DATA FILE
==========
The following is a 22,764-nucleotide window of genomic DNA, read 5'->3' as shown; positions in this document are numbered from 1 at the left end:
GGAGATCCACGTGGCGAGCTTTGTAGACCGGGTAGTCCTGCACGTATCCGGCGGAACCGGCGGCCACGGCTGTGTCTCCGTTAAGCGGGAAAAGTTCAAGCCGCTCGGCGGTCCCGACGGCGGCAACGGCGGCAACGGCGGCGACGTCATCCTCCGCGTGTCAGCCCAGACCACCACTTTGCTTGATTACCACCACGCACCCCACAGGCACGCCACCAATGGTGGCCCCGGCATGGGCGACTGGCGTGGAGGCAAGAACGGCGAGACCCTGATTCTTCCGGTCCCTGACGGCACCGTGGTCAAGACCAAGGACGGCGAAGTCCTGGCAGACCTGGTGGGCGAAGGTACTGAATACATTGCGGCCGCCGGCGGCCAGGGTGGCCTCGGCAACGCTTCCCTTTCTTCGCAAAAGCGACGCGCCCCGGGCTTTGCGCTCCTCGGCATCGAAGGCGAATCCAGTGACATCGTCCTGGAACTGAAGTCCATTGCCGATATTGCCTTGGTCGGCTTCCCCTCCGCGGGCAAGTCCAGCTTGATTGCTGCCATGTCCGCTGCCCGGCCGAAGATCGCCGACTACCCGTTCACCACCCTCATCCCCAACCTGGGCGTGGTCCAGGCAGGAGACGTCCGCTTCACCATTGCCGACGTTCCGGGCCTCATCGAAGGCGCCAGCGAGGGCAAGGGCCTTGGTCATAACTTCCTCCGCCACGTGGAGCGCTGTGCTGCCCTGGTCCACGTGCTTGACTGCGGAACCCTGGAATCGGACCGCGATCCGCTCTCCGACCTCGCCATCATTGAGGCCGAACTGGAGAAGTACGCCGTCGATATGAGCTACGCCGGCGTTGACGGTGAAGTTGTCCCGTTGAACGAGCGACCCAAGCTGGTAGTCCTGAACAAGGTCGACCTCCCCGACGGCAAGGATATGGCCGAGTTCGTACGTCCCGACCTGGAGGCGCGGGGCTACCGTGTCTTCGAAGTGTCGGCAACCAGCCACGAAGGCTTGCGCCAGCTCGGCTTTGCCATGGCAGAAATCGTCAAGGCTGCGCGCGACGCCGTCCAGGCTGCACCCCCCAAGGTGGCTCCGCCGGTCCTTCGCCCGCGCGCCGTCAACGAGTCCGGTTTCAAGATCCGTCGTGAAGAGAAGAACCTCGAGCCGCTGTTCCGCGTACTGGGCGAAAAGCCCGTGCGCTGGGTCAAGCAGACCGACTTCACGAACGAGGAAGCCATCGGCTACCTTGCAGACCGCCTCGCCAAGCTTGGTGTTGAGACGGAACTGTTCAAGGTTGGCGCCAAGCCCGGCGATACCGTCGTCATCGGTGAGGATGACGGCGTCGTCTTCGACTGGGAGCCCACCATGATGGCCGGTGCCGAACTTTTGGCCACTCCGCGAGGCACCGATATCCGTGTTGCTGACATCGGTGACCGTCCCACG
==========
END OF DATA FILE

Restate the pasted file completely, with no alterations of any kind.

The following is a 22,764-nucleotide window of genomic DNA, read 5'->3' as shown; positions in this document are numbered from 1 at the left end:
GGAGATCCACGTGGCGAGCTTTGTAGACCGGGTAGTCCTGCACGTATCCGGCGGAACCGGCGGCCACGGCTGTGTCTCCGTTAAGCGGGAAAAGTTCAAGCCGCTCGGCGGTCCCGACGGCGGCAACGGCGGCAACGGCGGCGACGTCATCCTCCGCGTGTCAGCCCAGACCACCACTTTGCTTGATTACCACCACGCACCCCACAGGCACGCCACCAATGGTGGCCCCGGCATGGGCGACTGGCGTGGAGGCAAGAACGGCGAGACCCTGATTCTTCCGGTCCCTGACGGCACCGTGGTCAAGACCAAGGACGGCGAAGTCCTGGCAGACCTGGTGGGCGAAGGTACTGAATACATTGCGGCCGCCGGCGGCCAGGGTGGCCTCGGCAACGCTTCCCTTTCTTCGCAAAAGCGACGCGCCCCGGGCTTTGCGCTCCTCGGCATCGAAGGCGAATCCAGTGACATCGTCCTGGAACTGAAGTCCATTGCCGATATTGCCTTGGTCGGCTTCCCCTCCGCGGGCAAGTCCAGCTTGATTGCTGCCATGTCCGCTGCCCGGCCGAAGATCGCCGACTACCCGTTCACCACCCTCATCCCCAACCTGGGCGTGGTCCAGGCAGGAGACGTCCGCTTCACCATTGCCGACGTTCCGGGCCTCATCGAAGGCGCCAGCGAGGGCAAGGGCCTTGGTCATAACTTCCTCCGCCACGTGGAGCGCTGTGCTGCCCTGGTCCACGTGCTTGACTGCGGAACCCTGGAATCGGACCGCGATCCGCTCTCCGACCTCGCCATCATTGAGGCCGAACTGGAGAAGTACGCCGTCGATATGAGCTACGCCGGCGTTGACGGTGAAGTTGTCCCGTTGAACGAGCGACCCAAGCTGGTAGTCCTGAACAAGGTCGACCTCCCCGACGGCAAGGATATGGCCGAGTTCGTACGTCCCGACCTGGAGGCGCGGGGCTACCGTGTCTTCGAAGTGTCGGCAACCAGCCACGAAGGCTTGCGCCAGCTCGGCTTTGCCATGGCAGAAATCGTCAAGGCTGCGCGCGACGCCGTCCAGGCTGCACCCCCCAAGGTGGCTCCGCCGGTCCTTCGCCCGCGCGCCGTCAACGAGTCCGGTTTCAAGATCCGTCGTGAAGAGAAGAACCTCGAGCCGCTGTTCCGCGTACTGGGCGAAAAGCCCGTGCGCTGGGTCAAGCAGACCGACTTCACGAACGAGGAAGCCATCGGCTACCTTGCAGACCGCCTCGCCAAGCTTGGTGTTGAGACGGAACTGTTCAAGGTTGGCGCCAAGCCCGGCGATACCGTCGTCATCGGTGAGGATGACGGCGTCGTCTTCGACTGGGAGCCCACCATGATGGCCGGTGCCGAACTTTTGGCCACTCCGCGAGGCACCGATATCCGTGTTGCTGACATCGGTGACCGTCCCACG